So our drinks are on the table, we are settled, cocktail menu was dispatched and executed and analysing has began, depending on conversation, though menu choices are at the fore front, we are usually ready to order. Now this is where it takes a turn. Usually you think you know what you want but your torn by choices and then decision made, but when the waiting staff come over it goes from knowing, to am I making the correct choice and its that almost awkward few seconds or so where when you make the choice. Your not actually sure if you made the right decision and change your mind at the last second. I have to say this happens to me when myself and my wife are out for be it a basic lunch, simple dinner or somewhere special.

Over the years I have witnessed all kinds of complaints coming back to the kitchen. Things like a specific dish going out and after a short time coming back in as they were not keen on it, not that there was anything wrong with the dish, more the fact that it was just not for them, so obviously a try before you buy situation. Another one was a simple smoked mackerel dish, they claimed they couldn’t eat it as it looked like a TV dinner. Not in the sense of a microwave meal but how it looked like a dish prepared by a chef on the television? I think the best ones I’ve heard are the customers that come in and say they are in a rush, yes, drop everything, forget everyone else, these people are in a rush, nobody else matters. At the end of the day, you are paying for a meal and have the right to complain but I would rather if it was brought up at the time, so it can be resolved and not put on some website. If you order a steak and it’s not to your desired cooking degree, just ask for it to be cooked a bit more. I think this is the biggest upset for most people and believe that everyone has there own version of what a medium steak is or any other cooking degree for that matter. What I would urge and recommend the hard core frazzled is to try and see if you could take the cooking degree down a level each time you order steak just to see how you might be pleasantly surprised. If you think that you have come down a bit far just explain the situation to the waiting staff and have it re-fired a bit more.

As these blogs are about honesty, I must tell about the time that I singed the soup. This is the technical name I like to use that is just before the point of burning, but not burnt, definitely not burnt, singed. To protect the people involved I shall not name, all I can say is that it was for a funeral party close to home. It was just coming up to the time to serve which meant one final taste for quality assurance, the soup which I speak about was a broth of Scotch, good and hearty, you know the kind where the spoon can stand up in. A soup that was started hours before by roasting some lamb bones for a good depth of flavour, making the stock with the bones but also simmering the meat also in the stock, plenty depth of flavour, the mixed bag of broth mixture and the usual vegetable culprits, all put together lovingly, to my horror it had singed. In the next few moments I applied myself to the situation as any self respected chef would do, without drawing to much attention to the situation, more stock to dilute, glug of wine, yes that would sort it out, more salt, more than a whiff of pepper, yes I think that’s it, no one will notice and serve.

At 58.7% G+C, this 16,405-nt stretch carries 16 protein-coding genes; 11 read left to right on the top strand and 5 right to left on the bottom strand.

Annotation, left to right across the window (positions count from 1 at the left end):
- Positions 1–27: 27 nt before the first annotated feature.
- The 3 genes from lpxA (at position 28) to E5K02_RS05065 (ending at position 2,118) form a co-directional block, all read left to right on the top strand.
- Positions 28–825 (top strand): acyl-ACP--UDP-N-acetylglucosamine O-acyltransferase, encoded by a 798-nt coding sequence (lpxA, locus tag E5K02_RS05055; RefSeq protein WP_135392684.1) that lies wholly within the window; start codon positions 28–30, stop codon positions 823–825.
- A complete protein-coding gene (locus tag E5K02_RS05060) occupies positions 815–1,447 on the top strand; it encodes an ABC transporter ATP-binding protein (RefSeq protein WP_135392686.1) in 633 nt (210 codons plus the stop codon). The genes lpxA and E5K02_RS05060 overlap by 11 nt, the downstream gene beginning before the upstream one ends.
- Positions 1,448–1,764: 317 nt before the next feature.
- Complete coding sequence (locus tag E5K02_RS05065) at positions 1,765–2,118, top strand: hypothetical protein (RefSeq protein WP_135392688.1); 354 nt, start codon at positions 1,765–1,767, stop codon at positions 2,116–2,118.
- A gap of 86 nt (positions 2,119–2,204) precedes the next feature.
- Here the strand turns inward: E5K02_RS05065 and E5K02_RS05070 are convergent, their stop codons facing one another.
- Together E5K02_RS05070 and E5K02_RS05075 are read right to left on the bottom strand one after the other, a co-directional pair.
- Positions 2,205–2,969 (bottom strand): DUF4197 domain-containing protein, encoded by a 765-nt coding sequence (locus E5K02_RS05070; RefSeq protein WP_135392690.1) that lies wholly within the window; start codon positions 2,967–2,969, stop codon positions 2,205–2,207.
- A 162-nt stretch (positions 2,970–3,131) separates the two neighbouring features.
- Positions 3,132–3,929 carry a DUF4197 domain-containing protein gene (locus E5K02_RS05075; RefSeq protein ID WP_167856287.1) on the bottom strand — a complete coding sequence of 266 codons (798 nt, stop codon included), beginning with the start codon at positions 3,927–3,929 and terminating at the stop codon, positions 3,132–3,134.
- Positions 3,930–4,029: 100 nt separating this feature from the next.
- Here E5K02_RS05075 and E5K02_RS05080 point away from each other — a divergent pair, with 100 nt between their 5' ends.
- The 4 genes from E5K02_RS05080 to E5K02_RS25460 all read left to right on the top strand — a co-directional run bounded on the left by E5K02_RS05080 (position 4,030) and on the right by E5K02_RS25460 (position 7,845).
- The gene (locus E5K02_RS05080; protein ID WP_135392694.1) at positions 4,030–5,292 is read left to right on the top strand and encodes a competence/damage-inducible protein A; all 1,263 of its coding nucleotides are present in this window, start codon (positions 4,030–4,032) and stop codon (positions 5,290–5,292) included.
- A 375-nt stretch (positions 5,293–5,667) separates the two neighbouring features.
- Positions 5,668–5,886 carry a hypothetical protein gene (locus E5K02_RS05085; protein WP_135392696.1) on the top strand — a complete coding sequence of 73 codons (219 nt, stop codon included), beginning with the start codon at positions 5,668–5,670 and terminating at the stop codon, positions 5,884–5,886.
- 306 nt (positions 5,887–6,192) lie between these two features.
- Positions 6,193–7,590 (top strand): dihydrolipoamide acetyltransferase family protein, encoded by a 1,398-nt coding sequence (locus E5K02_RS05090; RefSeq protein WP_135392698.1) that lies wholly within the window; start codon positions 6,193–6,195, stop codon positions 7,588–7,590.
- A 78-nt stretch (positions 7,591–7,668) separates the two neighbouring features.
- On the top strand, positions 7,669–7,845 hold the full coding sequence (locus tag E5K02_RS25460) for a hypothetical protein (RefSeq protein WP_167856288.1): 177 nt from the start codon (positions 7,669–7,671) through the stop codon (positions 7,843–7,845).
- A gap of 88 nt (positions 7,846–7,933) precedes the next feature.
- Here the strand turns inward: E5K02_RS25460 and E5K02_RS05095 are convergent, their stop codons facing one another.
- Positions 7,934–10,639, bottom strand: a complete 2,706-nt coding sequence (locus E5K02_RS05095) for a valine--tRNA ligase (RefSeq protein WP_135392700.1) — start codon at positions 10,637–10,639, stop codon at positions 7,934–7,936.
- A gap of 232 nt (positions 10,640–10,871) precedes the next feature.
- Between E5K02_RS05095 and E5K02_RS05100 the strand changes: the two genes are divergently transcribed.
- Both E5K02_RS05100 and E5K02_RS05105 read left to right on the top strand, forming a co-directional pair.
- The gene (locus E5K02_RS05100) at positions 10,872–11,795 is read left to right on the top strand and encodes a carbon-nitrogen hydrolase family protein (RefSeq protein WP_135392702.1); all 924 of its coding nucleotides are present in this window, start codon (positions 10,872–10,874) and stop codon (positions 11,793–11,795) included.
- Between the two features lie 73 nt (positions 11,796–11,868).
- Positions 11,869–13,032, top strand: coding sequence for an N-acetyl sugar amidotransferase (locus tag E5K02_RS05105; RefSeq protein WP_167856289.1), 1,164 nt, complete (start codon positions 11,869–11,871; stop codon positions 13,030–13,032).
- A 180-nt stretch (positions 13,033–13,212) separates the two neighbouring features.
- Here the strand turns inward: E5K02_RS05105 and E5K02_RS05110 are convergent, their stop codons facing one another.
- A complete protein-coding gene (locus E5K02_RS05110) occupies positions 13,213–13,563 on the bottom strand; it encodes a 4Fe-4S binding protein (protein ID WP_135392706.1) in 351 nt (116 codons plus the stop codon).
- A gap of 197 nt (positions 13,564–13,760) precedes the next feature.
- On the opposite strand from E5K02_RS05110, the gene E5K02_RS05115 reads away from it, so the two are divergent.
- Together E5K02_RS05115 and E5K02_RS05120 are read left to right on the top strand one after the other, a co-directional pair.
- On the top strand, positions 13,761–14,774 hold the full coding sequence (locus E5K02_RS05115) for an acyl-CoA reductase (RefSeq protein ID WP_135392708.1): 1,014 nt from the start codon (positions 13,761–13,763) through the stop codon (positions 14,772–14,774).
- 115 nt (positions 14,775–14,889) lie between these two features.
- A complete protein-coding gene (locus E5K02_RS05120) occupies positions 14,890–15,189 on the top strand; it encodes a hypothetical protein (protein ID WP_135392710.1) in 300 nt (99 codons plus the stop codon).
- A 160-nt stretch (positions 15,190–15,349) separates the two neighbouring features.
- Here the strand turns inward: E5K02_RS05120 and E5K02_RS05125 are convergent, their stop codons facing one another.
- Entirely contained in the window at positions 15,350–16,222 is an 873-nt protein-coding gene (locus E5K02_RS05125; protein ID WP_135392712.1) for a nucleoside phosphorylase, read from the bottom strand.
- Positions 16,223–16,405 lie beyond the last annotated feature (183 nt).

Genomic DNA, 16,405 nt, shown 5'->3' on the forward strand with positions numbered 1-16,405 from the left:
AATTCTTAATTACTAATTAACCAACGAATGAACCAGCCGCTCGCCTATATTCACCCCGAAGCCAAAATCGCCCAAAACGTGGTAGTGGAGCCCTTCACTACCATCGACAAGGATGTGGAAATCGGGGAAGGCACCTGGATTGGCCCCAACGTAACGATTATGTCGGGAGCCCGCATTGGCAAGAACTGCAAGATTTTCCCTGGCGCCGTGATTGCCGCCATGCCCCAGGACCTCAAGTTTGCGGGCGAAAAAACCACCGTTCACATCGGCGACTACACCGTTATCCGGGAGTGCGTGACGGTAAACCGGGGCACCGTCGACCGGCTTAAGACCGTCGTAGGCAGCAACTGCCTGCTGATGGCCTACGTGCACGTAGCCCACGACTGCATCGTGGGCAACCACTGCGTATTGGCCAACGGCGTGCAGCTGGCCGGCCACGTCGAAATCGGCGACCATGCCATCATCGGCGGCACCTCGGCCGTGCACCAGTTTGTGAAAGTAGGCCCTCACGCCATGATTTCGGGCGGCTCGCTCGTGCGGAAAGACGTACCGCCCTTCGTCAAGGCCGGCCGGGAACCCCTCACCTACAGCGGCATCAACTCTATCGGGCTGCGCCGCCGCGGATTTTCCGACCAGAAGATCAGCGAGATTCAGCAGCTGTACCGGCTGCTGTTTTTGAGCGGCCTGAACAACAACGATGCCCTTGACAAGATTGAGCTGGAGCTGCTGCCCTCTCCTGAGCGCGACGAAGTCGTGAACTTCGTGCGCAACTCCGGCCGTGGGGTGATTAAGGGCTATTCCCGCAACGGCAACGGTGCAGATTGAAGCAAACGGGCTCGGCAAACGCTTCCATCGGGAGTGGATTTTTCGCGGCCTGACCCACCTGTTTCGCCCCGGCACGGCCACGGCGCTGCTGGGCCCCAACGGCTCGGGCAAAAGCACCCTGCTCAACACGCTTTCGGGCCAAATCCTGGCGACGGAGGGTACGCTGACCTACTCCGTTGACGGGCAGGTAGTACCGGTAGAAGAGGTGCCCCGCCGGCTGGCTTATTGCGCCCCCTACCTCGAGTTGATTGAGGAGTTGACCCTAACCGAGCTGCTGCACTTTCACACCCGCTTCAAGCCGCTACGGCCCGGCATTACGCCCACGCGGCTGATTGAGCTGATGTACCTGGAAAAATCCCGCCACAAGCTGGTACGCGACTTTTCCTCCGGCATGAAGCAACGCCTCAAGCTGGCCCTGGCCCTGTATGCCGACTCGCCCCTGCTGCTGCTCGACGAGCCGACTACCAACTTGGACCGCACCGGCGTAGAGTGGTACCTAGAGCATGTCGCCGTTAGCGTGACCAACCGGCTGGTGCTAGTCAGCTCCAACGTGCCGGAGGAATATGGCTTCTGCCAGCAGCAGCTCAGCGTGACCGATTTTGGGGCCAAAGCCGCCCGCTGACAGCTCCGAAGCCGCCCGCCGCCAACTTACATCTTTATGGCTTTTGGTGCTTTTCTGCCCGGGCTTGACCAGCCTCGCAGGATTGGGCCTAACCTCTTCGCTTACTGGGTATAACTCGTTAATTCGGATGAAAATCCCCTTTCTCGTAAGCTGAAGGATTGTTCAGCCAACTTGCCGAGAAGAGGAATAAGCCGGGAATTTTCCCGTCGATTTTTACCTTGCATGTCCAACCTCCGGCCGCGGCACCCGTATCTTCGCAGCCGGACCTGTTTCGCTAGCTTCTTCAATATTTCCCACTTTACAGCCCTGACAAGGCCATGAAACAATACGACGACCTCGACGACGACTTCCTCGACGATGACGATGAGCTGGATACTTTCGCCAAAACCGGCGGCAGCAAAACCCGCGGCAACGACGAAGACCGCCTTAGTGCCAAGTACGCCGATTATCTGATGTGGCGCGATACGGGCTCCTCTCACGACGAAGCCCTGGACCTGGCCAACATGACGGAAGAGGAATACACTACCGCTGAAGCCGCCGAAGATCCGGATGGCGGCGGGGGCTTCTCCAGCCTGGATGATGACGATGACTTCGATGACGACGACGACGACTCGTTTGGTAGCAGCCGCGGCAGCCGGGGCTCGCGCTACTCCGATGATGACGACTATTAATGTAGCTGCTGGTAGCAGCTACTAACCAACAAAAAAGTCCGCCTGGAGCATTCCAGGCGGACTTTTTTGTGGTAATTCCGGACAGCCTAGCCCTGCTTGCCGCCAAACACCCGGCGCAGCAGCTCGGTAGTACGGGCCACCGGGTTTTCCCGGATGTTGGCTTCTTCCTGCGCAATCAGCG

Ladling the now doctored soup, I felt secretly proud of the way I overcame this obstacle, a stern reminder of how a chef deals with any situation that they find themselves in, resolving problems with minimum fuss. As I ladled away, I was spooked by the waitress with a spoon in her hand, which had now been applied to my pan.

“Who made the soup?!” she quipped.
“I did…” I snapped back.
“It’s burnt!” she bit back.
With the defence barriers now up, I blasted back,
“There’s bugger all wrong with the soup!!”

Now at this point as the bowls were going out the door they were starting to come back in the other door like a conveyor belt system, it was horrendous. I had to wait for everyone to leave before I could get away I fear of being lunched, the only positive was that I had gents from the party who actually enjoyed it.

Over the years I have seen many bloopers and conundrums which I like to believe has helped me in the way I approach the way I work today. In my years of cooking I like to think that I have been accommodating wherever I have been, that I have tried my best at whatever I am tasked with, at times going over and above in what I try to do. I know that through the years being in a kitchen has been a roller coaster, at times riding high with adrenaline, at the lowest point finding the energy to move forward and be enthused, to the point of almost burn out, but these are much happier times, and that is what I am focusing on and that is what is going to help me move forward in everything I do.

 Listen to the wind, it speaks. Listen to the silence, it talks. Listen to your heart it knows.
Native American Proverb